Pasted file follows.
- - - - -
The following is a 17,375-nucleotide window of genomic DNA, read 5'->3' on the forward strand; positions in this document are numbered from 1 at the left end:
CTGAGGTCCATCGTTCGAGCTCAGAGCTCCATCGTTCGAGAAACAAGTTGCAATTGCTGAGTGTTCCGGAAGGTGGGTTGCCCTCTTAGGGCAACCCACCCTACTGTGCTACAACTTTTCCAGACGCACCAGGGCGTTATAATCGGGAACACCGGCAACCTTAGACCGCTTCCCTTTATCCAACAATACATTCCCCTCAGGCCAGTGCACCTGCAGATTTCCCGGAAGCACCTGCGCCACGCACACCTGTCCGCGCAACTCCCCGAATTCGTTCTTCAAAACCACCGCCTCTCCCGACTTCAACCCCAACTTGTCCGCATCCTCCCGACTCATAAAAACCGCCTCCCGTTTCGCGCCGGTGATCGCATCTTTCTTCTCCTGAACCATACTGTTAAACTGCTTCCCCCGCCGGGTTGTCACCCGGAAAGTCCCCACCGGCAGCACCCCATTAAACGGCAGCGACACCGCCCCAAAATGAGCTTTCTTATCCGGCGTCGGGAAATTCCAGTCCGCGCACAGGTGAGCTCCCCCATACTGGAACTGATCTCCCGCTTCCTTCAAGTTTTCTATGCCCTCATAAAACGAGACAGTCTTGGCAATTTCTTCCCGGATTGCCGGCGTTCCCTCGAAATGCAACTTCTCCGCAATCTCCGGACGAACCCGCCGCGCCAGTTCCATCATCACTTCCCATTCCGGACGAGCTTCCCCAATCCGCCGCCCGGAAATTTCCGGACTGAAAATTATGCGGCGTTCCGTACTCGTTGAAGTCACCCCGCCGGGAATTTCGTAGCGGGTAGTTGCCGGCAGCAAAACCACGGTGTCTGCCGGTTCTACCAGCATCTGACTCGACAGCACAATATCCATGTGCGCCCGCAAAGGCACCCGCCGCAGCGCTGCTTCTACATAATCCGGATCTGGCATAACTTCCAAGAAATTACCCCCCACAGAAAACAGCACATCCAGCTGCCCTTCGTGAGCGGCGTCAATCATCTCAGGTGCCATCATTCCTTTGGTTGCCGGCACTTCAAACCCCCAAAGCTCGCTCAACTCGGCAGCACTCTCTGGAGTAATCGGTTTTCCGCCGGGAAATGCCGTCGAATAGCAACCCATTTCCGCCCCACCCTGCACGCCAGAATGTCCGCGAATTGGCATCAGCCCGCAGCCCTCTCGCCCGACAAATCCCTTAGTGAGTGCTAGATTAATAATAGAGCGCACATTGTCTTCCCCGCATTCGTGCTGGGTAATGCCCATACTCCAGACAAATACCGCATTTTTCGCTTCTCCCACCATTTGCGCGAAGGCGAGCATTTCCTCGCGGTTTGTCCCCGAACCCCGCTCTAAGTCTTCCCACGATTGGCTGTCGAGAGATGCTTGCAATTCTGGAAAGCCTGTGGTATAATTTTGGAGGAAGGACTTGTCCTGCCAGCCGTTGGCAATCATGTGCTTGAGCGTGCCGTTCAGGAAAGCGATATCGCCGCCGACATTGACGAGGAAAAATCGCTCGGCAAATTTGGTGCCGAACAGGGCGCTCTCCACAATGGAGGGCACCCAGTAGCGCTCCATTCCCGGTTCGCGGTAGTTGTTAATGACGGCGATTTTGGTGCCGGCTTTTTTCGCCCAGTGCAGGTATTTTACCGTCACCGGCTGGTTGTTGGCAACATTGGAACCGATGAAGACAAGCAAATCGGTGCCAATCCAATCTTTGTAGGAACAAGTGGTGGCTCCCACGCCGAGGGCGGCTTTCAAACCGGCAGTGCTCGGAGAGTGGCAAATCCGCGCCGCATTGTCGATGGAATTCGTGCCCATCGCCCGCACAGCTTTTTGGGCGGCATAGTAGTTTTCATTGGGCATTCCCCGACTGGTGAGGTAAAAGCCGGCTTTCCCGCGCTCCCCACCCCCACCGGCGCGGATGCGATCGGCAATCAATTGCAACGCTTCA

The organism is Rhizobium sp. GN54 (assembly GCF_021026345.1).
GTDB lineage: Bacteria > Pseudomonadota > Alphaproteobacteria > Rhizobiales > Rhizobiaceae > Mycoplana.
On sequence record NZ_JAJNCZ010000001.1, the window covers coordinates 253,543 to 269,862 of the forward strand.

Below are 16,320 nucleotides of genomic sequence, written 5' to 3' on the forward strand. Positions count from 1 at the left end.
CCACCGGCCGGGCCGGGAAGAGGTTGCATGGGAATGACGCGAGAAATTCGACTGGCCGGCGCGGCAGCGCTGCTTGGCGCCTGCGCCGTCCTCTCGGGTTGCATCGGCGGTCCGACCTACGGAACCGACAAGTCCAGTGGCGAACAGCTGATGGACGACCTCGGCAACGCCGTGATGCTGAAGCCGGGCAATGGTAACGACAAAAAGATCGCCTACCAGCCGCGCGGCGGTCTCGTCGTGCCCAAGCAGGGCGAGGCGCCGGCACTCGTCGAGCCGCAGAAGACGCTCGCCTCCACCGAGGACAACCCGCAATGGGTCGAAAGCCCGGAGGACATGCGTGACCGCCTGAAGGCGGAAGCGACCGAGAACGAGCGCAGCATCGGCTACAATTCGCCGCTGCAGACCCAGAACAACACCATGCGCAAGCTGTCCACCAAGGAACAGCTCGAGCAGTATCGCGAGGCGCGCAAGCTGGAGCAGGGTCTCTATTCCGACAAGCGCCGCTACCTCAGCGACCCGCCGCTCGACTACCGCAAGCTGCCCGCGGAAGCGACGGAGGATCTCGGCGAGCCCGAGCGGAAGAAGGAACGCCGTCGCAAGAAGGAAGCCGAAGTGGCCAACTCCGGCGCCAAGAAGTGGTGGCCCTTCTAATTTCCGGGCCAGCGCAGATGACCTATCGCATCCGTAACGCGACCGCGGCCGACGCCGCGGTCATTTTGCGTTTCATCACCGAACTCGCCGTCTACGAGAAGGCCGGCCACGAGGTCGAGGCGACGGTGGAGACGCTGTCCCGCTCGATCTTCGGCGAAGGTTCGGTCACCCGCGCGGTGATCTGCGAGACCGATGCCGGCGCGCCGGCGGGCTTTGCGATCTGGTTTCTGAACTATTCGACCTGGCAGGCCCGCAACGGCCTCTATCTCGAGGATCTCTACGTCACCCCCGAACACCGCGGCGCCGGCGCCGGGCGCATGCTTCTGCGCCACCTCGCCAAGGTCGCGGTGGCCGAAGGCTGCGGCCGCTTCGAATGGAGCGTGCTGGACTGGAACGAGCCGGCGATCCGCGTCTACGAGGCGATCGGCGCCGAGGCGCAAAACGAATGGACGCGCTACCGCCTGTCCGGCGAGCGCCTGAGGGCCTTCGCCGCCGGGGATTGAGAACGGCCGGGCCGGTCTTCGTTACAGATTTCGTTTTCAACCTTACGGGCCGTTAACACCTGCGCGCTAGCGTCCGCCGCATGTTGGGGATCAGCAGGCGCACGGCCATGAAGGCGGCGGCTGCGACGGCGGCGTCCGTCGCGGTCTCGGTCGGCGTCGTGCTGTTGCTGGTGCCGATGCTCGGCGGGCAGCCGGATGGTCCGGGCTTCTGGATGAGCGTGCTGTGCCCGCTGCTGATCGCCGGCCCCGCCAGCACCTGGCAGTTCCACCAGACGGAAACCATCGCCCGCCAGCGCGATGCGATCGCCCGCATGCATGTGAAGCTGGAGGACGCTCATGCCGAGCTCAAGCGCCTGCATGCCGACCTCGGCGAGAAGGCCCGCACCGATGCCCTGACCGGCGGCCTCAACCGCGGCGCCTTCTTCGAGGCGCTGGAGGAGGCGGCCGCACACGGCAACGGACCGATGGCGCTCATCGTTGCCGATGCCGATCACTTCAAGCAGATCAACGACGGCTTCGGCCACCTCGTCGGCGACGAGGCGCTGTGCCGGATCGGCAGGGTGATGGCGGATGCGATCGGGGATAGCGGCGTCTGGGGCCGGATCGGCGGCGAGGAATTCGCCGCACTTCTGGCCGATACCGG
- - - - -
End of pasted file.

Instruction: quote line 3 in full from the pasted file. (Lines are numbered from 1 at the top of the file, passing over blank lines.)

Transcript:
The organism is Rhizobium sp. GN54 (assembly GCF_021026345.1).